Bhageeratha was the king of Kosala, a kingdom in ancient India. He was a descendent of the great king Sagara of the Suryavamsa, or Sun Dynasty. He was one of the forefathers of Lord Rama, of the Ramayana, the epic in which Bhageeratha’s tale is primarily recounted.
He lost his father when he was just a child, and was raised by his mother. Bhageeratha was very intelligent, virtuous and kind hearted. When he came of age, Bhageeratha ascended to the throne of the kingdom of Kosala, today located in the Indian state of Uttar Pradesh. He was a pious, benevolent ruler who adhered to his duties as a king as prescribed by dharma.
When king Sagara chose to perform the Ashwamedha yagna, his royal agents lost track of the sacrificial horse. Sagara ordered his sixty thousand sons by Sumati to track down the horse. The proud and mercurial princes raged across Bharat, burning down forests and uprooting life and property to find the horse. They finally arrived at a quiet spot where the Sage Kapila was sitting in meditation. Besides him was tied the white horse. The enraged princes condemned Kapila as a thief and attacked him. Using his terrible mystic power, Kapila instantly turned the princes into ashes.
Another version has it that the horse was stolen by a jealous Indra who did not want the yagna to succeed, and hid it in cave where sage Kapila was meditating in order to escape being accused of the stealth.
One version has it that Kapila told the prince Anshuman, Sagara’s grandson(Son of Asamanjan, other son of Sagara who was thrown out of kingdom by him) who had come looking both for the horse and his brothers, that the only way for the souls of the dead princes could rise to heaven would be through the offering of niravapanjali with the water of the sacred Ganga river, which was flowing only in Swarga.
Other version has it that Anshuman was told about the fate of his 60,000 uncles and about relief from Kapila’s curse(by Ganga waters) by Garuda(who is maternal uncle of Asamanjan).
Bringing Ganga back to Earth was a near impossible task and required many years to be spent in tapasya and prayer. The Kosala kings of successive generations could not do this while managing their duties as kings. As a result, the sins of the thousand princes multiplied in their destructive energy, and began resulting in natural disasters. The kingdom began to lose its peace and prosperity, and by the time Bhageeratha ascended the throne, he found it impossible to attempt to govern in this situation, that had only one solution.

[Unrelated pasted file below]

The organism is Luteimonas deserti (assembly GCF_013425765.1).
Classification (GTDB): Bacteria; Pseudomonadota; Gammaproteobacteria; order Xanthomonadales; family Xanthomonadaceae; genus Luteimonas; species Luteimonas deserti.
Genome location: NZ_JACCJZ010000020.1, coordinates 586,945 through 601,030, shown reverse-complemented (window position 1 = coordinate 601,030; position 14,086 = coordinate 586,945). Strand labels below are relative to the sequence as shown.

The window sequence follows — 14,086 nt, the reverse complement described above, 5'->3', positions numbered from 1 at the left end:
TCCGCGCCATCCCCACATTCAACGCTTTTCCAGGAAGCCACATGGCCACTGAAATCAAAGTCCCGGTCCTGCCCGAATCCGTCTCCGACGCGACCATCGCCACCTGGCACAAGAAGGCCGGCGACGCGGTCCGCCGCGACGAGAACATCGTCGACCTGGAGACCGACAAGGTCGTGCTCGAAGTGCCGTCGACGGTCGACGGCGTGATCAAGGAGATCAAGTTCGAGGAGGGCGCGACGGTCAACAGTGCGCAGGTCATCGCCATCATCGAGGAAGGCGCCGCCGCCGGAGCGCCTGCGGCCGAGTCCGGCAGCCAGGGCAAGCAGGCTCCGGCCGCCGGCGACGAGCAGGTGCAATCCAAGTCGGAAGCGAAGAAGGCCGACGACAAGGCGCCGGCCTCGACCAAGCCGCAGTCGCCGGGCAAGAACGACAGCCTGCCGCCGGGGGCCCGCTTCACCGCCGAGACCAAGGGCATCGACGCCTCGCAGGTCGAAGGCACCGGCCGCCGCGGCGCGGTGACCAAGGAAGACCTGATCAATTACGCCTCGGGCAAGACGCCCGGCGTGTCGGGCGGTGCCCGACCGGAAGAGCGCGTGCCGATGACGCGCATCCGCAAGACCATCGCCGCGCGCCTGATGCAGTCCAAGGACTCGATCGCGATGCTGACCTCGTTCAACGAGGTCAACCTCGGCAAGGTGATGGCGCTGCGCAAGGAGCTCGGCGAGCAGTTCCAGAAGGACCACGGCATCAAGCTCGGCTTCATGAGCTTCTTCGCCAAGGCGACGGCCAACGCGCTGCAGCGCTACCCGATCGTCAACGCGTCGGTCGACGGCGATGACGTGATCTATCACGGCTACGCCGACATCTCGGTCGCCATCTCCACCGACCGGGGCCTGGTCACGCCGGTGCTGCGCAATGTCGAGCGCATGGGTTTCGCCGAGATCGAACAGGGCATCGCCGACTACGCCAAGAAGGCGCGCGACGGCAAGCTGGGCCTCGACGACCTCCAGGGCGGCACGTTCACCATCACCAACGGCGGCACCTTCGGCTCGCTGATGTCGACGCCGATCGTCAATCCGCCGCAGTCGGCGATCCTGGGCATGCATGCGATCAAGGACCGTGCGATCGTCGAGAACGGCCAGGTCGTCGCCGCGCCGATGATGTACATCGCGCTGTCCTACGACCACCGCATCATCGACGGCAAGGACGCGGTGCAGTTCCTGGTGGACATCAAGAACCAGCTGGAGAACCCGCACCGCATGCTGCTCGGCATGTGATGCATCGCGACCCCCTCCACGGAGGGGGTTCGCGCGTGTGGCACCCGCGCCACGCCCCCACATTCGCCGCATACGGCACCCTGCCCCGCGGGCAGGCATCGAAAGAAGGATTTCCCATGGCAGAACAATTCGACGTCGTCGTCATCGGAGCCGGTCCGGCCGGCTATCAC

Turning over the kingdom to trusted ministers, Bhageeratha set off to the Himalayas to perform an arduous tapasya in the extreme climate. For one thousand years, he performed an excruciatingly harsh penance to please Lord Brahma. At the end of the thousand years, Brahma came to him and told him to ask for anything. Bhageeratha asked Brahma to bring down the river Ganga to earth so that he may perform the ceremony for his ancestors.
Brahma asked Bhageeratha to propitiate Lord Shiva, for only He would be able to break the Ganga’s fall. It was the largest river, and it would be impossible for anyone save Him to contain the destructive impact of this event.
Bhageeratha performed a tapasya for Lord Shiva, living only on air. The compassionate Shiva appeared only after a year’s penance, and told Bhageeratha he should not have to perform tapasya to accomplish a noble goal such as this. He assured Bhageeratha that he would break Ganga’s fall.
After eons of being flattered and praised by the Devas, Ganga had become vain. She scoffed at Brahma when He asked her to flow down to earth, but could not disobey him as he was her father.
But Ganga was sure, as much as Bhageeratha was afraid that no one could stop her fall, which would devastate the earth for a long time. As she cascaded across and down from Swarga, Bhageeratha and celestial observers were terrified of the roar and volume of water coming down. But Lord Shiva appeared from out of nowhere and captured all of Ganga just as she launched herself onto earth, in His jata.
Ganga struggled to set herself free, but Shiva could not be budged. Bhageeratha worshipped Shiva, who let Ganga free after crushing her vanity. She flowed, and is still believed to flow, from Shiva’s jata down to earth at a gentler pace.
Establishment of the river
King Bhageeratha led the way for Ganga on his chariot, and she followed him across the north and east of Bharat and finally merging with the ocean. In her course she washed the ashes of Sagara’s sixty thousand sons, who ascended to heaven while praising and blessing Bhageeratha.
For its descent to Earth being owed to Bhageeratha’s efforts, Ganga is also known as Bhageerathi (daughter of Bhageeratha) as proclaimed by Lord Brahma.
Bhageeratha’s own great effort was praised by all the Gods and his ancestors, and is known as a Bhageeratha Prayatna, as proclaimed by Lord Brahma. It is a great inspiration to any man who seeks to do something noble despite facing overwhelming odds.